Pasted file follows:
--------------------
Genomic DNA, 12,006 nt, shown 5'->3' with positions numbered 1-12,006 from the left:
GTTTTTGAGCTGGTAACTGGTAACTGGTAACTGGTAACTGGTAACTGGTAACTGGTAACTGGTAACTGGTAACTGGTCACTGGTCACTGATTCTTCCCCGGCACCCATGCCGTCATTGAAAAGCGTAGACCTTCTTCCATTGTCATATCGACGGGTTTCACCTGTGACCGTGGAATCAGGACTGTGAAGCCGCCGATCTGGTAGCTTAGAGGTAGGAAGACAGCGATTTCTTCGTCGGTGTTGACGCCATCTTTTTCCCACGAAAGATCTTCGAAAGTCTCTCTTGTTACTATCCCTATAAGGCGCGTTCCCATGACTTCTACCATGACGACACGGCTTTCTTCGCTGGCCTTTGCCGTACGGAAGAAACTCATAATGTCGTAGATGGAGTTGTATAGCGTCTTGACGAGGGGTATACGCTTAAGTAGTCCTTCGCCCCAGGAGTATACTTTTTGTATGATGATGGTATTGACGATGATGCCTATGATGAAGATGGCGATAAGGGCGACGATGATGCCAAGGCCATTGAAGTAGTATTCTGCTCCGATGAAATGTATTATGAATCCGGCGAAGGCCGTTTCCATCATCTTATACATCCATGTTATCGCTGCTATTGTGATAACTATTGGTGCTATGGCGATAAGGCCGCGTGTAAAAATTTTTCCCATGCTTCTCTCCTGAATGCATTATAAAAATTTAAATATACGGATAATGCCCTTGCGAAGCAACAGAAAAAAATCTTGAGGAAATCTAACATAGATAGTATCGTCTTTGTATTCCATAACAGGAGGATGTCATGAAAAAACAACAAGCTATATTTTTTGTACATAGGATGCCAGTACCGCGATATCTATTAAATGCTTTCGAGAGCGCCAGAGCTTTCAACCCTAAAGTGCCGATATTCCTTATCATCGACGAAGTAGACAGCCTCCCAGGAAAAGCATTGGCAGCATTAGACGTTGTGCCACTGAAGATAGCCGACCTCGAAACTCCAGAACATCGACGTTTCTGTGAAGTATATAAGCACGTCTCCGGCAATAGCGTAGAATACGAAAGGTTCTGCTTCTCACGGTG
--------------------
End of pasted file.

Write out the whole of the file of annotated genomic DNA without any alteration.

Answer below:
Genomic DNA, 12,006 nt, shown 5'->3' with positions numbered 1-12,006 from the left:
GTTTTTGAGCTGGTAACTGGTAACTGGTAACTGGTAACTGGTAACTGGTAACTGGTAACTGGTAACTGGTAACTGGTCACTGGTCACTGATTCTTCCCCGGCACCCATGCCGTCATTGAAAAGCGTAGACCTTCTTCCATTGTCATATCGACGGGTTTCACCTGTGACCGTGGAATCAGGACTGTGAAGCCGCCGATCTGGTAGCTTAGAGGTAGGAAGACAGCGATTTCTTCGTCGGTGTTGACGCCATCTTTTTCCCACGAAAGATCTTCGAAAGTCTCTCTTGTTACTATCCCTATAAGGCGCGTTCCCATGACTTCTACCATGACGACACGGCTTTCTTCGCTGGCCTTTGCCGTACGGAAGAAACTCATAATGTCGTAGATGGAGTTGTATAGCGTCTTGACGAGGGGTATACGCTTAAGTAGTCCTTCGCCCCAGGAGTATACTTTTTGTATGATGATGGTATTGACGATGATGCCTATGATGAAGATGGCGATAAGGGCGACGATGATGCCAAGGCCATTGAAGTAGTATTCTGCTCCGATGAAATGTATTATGAATCCGGCGAAGGCCGTTTCCATCATCTTATACATCCATGTTATCGCTGCTATTGTGATAACTATTGGTGCTATGGCGATAAGGCCGCGTGTAAAAATTTTTCCCATGCTTCTCTCCTGAATGCATTATAAAAATTTAAATATACGGATAATGCCCTTGCGAAGCAACAGAAAAAAATCTTGAGGAAATCTAACATAGATAGTATCGTCTTTGTATTCCATAACAGGAGGATGTCATGAAAAAACAACAAGCTATATTTTTTGTACATAGGATGCCAGTACCGCGATATCTATTAAATGCTTTCGAGAGCGCCAGAGCTTTCAACCCTAAAGTGCCGATATTCCTTATCATCGACGAAGTAGACAGCCTCCCAGGAAAAGCATTGGCAGCATTAGACGTTGTGCCACTGAAGATAGCCGACCTCGAAACTCCAGAACATCGACGTTTCTGTGAAGTATATAAGCACGTCTCCGGCAATAGCGTAGAATACGAAAGGTTCTGCTTCTCACGGTG